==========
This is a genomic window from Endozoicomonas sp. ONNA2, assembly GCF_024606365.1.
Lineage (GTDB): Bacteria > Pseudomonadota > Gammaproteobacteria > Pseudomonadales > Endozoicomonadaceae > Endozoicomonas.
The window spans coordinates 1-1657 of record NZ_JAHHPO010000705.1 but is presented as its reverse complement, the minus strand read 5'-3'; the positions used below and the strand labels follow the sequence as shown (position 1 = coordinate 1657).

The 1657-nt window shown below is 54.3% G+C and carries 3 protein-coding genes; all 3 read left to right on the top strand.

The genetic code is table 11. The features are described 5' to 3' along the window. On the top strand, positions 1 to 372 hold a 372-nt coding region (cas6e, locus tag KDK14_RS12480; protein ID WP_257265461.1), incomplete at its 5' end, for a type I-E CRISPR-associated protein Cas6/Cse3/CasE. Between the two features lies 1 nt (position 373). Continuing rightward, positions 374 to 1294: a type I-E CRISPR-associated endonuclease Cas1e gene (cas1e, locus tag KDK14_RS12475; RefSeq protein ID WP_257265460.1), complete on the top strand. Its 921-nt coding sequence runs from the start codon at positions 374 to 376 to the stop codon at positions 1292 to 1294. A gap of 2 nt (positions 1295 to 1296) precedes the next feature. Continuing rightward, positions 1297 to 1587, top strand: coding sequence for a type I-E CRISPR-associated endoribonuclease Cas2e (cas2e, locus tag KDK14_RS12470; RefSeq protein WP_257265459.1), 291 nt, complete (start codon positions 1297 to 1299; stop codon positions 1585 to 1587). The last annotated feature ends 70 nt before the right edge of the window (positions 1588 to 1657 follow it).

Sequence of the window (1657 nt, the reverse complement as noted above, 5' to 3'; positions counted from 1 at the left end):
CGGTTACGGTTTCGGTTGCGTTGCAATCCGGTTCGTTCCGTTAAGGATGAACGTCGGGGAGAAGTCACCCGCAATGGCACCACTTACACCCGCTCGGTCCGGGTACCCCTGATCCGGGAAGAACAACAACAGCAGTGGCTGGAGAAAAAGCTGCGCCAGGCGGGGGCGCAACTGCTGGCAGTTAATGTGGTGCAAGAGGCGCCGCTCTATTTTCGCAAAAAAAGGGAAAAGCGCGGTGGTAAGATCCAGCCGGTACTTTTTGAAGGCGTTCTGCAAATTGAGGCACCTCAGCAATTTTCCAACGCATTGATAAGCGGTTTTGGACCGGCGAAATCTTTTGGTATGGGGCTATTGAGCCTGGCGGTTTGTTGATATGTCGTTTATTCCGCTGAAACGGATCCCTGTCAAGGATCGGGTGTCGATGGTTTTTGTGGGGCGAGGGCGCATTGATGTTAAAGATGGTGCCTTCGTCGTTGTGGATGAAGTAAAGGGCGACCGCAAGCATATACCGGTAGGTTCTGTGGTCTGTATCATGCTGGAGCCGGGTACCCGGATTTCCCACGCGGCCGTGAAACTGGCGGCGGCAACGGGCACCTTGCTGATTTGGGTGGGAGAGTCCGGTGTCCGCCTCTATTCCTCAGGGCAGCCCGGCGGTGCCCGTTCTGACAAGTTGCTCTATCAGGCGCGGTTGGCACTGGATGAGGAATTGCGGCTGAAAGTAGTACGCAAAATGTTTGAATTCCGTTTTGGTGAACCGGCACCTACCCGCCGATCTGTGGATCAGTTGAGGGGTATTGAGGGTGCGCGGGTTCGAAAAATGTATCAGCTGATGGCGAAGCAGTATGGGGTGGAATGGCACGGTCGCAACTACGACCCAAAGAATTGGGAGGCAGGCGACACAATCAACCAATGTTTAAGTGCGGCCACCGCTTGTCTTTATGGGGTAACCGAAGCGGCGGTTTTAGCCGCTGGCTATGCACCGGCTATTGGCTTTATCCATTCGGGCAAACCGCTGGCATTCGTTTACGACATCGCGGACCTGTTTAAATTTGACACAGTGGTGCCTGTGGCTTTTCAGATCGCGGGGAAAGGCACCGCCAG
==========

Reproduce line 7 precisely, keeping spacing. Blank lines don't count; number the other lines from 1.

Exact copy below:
CGGTTACGGTTTCGGTTGCGTTGCAATCCGGTTCGTTCCGTTAAGGATGAACGTCGGGGAGAAGTCACCCGCAATGGCACCACTTACACCCGCTCGGTCCGGGTACCCCTGATCCGGGAAGAACAACAACAGCAGTGGCTGGAGAAAAAGCTGCGCCAGGCGGGGGCGCAACTGCTGGCAGTTAATGTGGTGCAAGAGGCGCCGCTCTATTTTCGCAAAAAAAGGGAAAAGCGCGGTGGTAAGATCCAGCCGGTACTTTTTGAAGGCGTTCTGCAAATTGAGGCACCTCAGCAATTTTCCAACGCATTGATAAGCGGTTTTGGACCGGCGAAATCTTTTGGTATGGGGCTATTGAGCCTGGCGGTTTGTTGATATGTCGTTTATTCCGCTGAAACGGATCCCTGTCAAGGATCGGGTGTCGATGGTTTTTGTGGGGCGAGGGCGCATTGATGTTAAAGATGGTGCCTTCGTCGTTGTGGATGAAGTAAAGGGCGACCGCAAGCATATACCGGTAGGTTCTGTGGTCTGTATCATGCTGGAGCCGGGTACCCGGATTTCCCACGCGGCCGTGAAACTGGCGGCGGCAACGGGCACCTTGCTGATTTGGGTGGGAGAGTCCGGTGTCCGCCTCTATTCCTCAGGGCAGCCCGGCGGTGCCCGTTCTGACAAGTTGCTCTATCAGGCGCGGTTGGCACTGGATGAGGAATTGCGGCTGAAAGTAGTACGCAAAATGTTTGAATTCCGTTTTGGTGAACCGGCACCTACCCGCCGATCTGTGGATCAGTTGAGGGGTATTGAGGGTGCGCGGGTTCGAAAAATGTATCAGCTGATGGCGAAGCAGTATGGGGTGGAATGGCACGGTCGCAACTACGACCCAAAGAATTGGGAGGCAGGCGACACAATCAACCAATGTTTAAGTGCGGCCACCGCTTGTCTTTATGGGGTAACCGAAGCGGCGGTTTTAGCCGCTGGCTATGCACCGGCTATTGGCTTTATCCATTCGGGCAAACCGCTGGCATTCGTTTACGACATCGCGGACCTGTTTAAATTTGACACAGTGGTGCCTGTGGCTTTTCAGATCGCGGGGAAAGGCACCGCCAG